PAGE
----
Make Small Talk Suck Less: 10 Ways to Become a Conversation Badass

Adorable cat by Kelsey Beyer

Adorable cat by Kelsey Beyer

We’ve all been victims of awkward small talk. The guy who won’t stop talking about his labradoodle. The gal who answers every conversation question with a one word reply. The cheese platter you refuse to leave because it’s more engaging than your party companions.

Many of us even actively AVOID talking to new people because we’re afraid that …

The conversation will feel stilted.

We don’t know what to say in the first place.

Or, because we don’t know how to handle silences.

If that sounds familiar, you’re not alone. It’s easy to get choked up by fear and doubt when it comes to talking to people we don’t know. Especially if they’re attractive. Or a cheese platter.

While there’s no catch-all formula for excelling at the art of conversation (witty retort x genuine compliment / a chuckle + polite thigh graze squared = MASTERY), there are certain guidelines that can help you make conversations not only easier but ENJOYABLE, and make you feel like you’re building a real connection with someone, as opposed to stuttering or literally running away.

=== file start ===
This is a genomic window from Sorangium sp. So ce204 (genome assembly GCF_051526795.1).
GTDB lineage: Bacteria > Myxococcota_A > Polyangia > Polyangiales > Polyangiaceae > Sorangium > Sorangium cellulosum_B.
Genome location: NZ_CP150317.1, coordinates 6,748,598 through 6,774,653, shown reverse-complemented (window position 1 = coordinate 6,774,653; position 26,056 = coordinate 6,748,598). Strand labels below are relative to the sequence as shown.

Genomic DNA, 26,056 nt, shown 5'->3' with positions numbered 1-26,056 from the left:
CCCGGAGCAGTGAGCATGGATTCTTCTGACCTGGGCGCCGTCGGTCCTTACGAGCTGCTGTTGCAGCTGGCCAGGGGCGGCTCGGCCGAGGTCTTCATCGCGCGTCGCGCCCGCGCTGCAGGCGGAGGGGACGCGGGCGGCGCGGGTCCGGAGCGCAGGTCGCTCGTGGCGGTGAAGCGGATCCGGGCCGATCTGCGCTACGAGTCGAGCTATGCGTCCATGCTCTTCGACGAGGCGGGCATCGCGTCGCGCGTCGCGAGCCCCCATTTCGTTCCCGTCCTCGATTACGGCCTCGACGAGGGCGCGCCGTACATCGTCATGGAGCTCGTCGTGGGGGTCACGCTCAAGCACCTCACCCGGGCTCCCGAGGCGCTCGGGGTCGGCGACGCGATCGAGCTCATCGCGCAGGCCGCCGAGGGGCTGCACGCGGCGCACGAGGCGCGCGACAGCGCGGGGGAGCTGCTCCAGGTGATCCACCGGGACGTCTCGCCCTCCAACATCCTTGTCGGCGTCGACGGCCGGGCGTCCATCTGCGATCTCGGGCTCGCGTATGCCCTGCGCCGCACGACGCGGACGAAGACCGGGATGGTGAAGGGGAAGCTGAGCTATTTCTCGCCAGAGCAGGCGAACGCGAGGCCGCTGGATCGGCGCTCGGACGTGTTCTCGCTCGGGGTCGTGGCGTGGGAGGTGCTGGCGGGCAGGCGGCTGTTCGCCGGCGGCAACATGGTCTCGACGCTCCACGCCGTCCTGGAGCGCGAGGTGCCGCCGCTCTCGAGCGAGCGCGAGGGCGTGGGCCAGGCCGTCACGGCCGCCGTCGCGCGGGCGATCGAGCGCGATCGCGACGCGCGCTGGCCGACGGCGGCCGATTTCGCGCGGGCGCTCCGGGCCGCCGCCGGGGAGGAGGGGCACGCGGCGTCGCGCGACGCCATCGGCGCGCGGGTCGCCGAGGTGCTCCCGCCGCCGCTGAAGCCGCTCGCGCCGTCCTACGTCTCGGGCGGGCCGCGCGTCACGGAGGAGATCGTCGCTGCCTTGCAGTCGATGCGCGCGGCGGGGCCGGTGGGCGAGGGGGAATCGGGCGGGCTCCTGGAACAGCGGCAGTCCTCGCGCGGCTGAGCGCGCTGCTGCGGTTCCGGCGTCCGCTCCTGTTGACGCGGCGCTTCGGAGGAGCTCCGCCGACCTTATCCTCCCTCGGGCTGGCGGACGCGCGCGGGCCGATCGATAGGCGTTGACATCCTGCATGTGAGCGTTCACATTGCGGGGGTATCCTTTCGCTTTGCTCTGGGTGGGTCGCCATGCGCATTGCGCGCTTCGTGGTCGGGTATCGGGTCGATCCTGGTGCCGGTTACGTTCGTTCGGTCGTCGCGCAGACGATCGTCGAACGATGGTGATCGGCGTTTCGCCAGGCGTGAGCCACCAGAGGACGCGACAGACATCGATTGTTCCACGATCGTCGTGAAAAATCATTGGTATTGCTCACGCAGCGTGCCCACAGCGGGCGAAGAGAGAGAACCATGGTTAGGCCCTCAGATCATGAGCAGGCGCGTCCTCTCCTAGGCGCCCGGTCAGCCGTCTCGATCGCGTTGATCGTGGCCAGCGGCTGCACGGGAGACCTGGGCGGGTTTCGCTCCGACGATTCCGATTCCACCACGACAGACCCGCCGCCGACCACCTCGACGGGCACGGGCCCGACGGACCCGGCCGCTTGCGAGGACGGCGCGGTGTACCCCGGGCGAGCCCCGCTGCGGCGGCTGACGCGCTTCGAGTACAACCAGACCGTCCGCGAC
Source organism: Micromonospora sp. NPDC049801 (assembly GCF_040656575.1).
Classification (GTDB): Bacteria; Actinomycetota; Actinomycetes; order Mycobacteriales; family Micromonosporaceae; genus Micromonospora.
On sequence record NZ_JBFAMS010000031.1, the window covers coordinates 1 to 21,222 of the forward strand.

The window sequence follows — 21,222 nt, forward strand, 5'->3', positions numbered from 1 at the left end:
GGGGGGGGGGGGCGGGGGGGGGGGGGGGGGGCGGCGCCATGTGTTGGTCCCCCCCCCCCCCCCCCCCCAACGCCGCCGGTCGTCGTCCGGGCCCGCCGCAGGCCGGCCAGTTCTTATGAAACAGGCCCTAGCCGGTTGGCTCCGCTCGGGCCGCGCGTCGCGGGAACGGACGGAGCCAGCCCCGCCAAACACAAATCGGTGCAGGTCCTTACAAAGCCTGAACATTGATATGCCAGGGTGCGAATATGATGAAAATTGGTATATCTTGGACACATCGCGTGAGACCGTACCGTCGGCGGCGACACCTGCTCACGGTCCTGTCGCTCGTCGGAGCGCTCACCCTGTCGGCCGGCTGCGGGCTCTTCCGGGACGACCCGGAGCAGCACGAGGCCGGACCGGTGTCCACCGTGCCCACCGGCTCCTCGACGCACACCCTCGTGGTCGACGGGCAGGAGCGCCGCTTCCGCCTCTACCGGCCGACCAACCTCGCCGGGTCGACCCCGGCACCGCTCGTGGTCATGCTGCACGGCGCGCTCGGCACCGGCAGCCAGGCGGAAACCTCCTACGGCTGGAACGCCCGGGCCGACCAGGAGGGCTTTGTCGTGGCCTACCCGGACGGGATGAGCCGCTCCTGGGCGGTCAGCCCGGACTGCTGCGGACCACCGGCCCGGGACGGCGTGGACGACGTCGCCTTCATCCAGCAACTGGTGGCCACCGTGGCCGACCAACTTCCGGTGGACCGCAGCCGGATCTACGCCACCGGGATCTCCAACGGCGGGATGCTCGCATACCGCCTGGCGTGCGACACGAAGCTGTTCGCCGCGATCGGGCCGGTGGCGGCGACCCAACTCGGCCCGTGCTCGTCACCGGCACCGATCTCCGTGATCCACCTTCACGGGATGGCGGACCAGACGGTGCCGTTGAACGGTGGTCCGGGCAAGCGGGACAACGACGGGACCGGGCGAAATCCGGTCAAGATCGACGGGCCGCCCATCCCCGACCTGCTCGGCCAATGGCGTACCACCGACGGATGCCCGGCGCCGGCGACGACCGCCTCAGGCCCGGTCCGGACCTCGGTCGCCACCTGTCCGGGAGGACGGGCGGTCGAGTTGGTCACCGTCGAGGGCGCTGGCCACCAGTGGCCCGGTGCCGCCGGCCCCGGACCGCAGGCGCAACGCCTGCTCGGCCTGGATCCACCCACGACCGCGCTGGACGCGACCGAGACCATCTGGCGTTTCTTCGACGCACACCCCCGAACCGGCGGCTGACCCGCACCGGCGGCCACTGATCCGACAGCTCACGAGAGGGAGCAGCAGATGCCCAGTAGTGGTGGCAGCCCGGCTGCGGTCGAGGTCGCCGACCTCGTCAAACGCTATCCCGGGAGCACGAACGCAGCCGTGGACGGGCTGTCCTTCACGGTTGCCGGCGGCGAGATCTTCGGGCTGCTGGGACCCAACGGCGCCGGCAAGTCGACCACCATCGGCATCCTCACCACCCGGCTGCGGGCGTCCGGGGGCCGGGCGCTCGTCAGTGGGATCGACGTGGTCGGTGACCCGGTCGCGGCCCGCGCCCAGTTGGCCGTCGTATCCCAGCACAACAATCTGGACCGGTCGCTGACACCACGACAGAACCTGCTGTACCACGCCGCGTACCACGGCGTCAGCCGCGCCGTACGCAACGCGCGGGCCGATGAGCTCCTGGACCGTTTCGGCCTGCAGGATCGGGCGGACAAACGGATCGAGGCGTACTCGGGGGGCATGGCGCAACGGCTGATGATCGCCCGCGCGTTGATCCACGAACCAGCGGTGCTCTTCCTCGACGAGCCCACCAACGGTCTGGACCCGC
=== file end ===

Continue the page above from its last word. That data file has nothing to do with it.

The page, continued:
Here are 10 tips to take the anxiety and uncertainty out of conversations with new people.

1. Listen Well

As Stephen R. Covey said in his book The 7 Habits of Highly Effective People, “Most people do not listen with the intent to understand; they listen with the intent to reply.”

This is especially true if we are feeling nervous and want the other person to like us. But when we fail to listen well, that is, when we are paying more attention to what we’ll say next rather than what the other person is saying now, then the conversation is pretty much doomed.

Listening well also helps ensure that the conversation keeps its flow by providing you with information, “hook points” (more on that below), and other fodder to relate and respond to.

2. Ask Better Questions

There’s nothing inherently wrong with a “What do you do?” or “Where are you from?” type of question. Indeed, it’s part of the dance of getting to know someone. We can’t eradicate all boring questions from our lives. What we can do, however, is quickly move beyond them to get to more interesting topics.

So if you asked someone what they do and they replied, “I’m a nurse,” there are many different directions you could take it. You could ask about their aspirations:

“Have you always wanted to be a nurse or was there something or someone that tipped you in that direction?”

Or try to lead them into a story: “What’s the craziest/sweetest/grossest thing that’s happened to you on the job?”

Or relate it to your own life: “I have a lot of nurses in my family. Does it run in yours?”

Or ask something silly: “What kind of scrubs do you wear? I’ve always wanted the ones with dancing hot dogs on them.”

The important thing to remember is to try to ask leading questions (those that don’t have easy yes/no answers) and to show genuine curiosity. If you can get someone to think about their answers to your questions, it’ll make them feel more engaged and interested.

3. Have Better Answers to Common Questions